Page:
Semper Fidelis : The Roman Empire

  • by Ruth Downie
  • Narrated by Simon Vance
  • Series: The Roman Empire
  • 9 hrs and 42 mins
  • Unabridged Audiobook

Publisher's Summary

Back at his post as a doctor in the 20th legion in Roman-occupied Britain, Ruso uncovers a new danger even closer to home than the neighboring barbarians.
As mysterious injuries, and even deaths, begin to appear in the medical ledgers, it's clear that all is not well amongst the native recruits to Britannia's imperial army. Is the much-decorated centurion Geminus preying on his weaker soldiers? And could this be related to the appearance of Emperor Hadrian?
Bound by his sense of duty and ill-advised curiosity, Ruso begins to ask questions nobody wants to hear. Meanwhile his barbarian wife Tilla is finding out some of the answers -and is marked as a security risk by the very officers Ruso is interrogating.
With Hadrian's visit looming large, the fates of the legion, Tilla, and Ruso himself hang in the balance.


What the Critics Say

"Downie injects a modern who-done-it twist into the imperial action." (Kirkus)


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Customer Reviews

Most Helpful

Good historical detail.

Would you listen to Semper Fidelis again? Why?

Yes, I have listened to it twice because I enjoy listening about Russo struggles again humanity.

What other book might you compare Semper Fidelis to, and why?

The other Russo books.

Which character – as performed by Simon Vance – was your favourite?

It's always Russo but I also enjoyed listening to Valance (spelling?) and his father-in-law.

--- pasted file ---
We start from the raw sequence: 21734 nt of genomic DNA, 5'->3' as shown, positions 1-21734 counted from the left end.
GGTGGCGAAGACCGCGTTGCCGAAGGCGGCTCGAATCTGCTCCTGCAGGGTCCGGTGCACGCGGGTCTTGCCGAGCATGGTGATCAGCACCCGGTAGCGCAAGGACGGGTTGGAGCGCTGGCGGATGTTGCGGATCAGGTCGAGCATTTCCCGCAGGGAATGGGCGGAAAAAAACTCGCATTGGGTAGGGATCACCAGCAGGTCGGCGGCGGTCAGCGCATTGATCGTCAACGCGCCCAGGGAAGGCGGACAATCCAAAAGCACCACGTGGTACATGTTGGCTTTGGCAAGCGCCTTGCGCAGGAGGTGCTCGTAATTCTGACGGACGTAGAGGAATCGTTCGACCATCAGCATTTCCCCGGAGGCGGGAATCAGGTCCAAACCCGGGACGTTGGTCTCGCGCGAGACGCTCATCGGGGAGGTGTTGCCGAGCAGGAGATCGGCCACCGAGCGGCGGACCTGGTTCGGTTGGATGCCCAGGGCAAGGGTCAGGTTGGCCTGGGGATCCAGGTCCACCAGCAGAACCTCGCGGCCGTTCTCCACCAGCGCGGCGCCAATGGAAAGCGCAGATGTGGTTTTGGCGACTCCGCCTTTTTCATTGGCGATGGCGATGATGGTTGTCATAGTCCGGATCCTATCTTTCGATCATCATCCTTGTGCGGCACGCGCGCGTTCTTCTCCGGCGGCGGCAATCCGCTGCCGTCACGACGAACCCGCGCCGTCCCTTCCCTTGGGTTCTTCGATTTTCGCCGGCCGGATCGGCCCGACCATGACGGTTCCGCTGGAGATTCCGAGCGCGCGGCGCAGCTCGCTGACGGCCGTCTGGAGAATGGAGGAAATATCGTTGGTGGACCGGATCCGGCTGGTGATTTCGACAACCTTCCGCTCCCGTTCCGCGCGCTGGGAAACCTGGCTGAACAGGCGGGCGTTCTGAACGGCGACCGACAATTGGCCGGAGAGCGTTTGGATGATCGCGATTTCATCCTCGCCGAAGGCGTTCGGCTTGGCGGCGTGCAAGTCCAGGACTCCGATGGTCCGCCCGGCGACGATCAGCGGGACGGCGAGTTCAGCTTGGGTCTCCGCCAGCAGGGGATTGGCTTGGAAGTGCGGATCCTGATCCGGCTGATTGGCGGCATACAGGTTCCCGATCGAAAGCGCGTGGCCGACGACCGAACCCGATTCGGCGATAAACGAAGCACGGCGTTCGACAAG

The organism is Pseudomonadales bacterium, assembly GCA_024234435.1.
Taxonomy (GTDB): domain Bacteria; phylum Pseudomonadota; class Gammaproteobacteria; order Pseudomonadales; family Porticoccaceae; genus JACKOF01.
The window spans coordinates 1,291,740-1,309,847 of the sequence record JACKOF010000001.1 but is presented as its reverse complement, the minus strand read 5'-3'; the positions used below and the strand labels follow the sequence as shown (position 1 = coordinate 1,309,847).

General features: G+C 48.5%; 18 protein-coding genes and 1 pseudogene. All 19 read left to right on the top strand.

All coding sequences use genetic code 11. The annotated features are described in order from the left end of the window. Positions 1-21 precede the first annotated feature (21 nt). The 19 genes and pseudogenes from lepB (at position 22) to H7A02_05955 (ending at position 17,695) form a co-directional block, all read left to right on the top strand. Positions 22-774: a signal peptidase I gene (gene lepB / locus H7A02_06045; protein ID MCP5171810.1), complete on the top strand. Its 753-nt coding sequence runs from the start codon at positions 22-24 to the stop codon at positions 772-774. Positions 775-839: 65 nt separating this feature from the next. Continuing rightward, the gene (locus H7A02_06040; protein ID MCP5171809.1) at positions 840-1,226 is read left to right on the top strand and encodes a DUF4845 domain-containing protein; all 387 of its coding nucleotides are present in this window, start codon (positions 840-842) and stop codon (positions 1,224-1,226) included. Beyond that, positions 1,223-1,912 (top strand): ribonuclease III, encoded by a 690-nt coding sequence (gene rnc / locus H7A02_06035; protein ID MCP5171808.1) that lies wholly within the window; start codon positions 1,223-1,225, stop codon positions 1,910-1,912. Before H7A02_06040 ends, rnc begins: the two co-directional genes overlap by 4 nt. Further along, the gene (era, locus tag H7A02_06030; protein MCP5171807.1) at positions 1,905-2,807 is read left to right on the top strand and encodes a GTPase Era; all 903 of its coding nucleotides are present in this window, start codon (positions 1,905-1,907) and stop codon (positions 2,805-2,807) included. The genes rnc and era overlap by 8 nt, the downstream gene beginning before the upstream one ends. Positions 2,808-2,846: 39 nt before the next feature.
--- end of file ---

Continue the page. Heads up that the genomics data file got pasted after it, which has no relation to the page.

Was there a moment in the book that particularly moved you?

Russo's very grim situation.

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- Debbie Rowe

Ruso, scapegoat and hero

Ruso doesn't know that "no good deed ever goes unpunished"! His family in Gaul blame him for lack of cash, debts he didn't run up, failure to acquire high status and big earnings just to spite them.
He's a good doctor but never going to be a "society" favourite and worst of all he has a British wife - a "native" a "barbarian", who has her own ethical standards and a strong idea of women as independent agents. (This is of course Britannia before the English immigration, tough women who don't sit at home worrying about wrinkles.)
It is enjoyable to have a story which considers the Roman Empire from both sides. Ruso although a citizen is a "not-quite-Roman", being from what is now Southern France, and his wife Darlughdacha - I may not have spelled this as in the written version, but it is a name with many variants in writing, and I don't suppose she could spell it either - (aka Tilla) - is of a less male-dominated civilisation.
It's unusual to have the viewpoint of the occupied presented in any literature about the period of Roman domination of what is now the UK. (Possibly even rarer, given that the Romans left before the English came.) Once in a while Tacitus makes positive comments but generally there are collaborators or savages...
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- Mary Carnegie

Book Details

  • Release Date: 11-03-2013
  • Publisher: Tantor Audio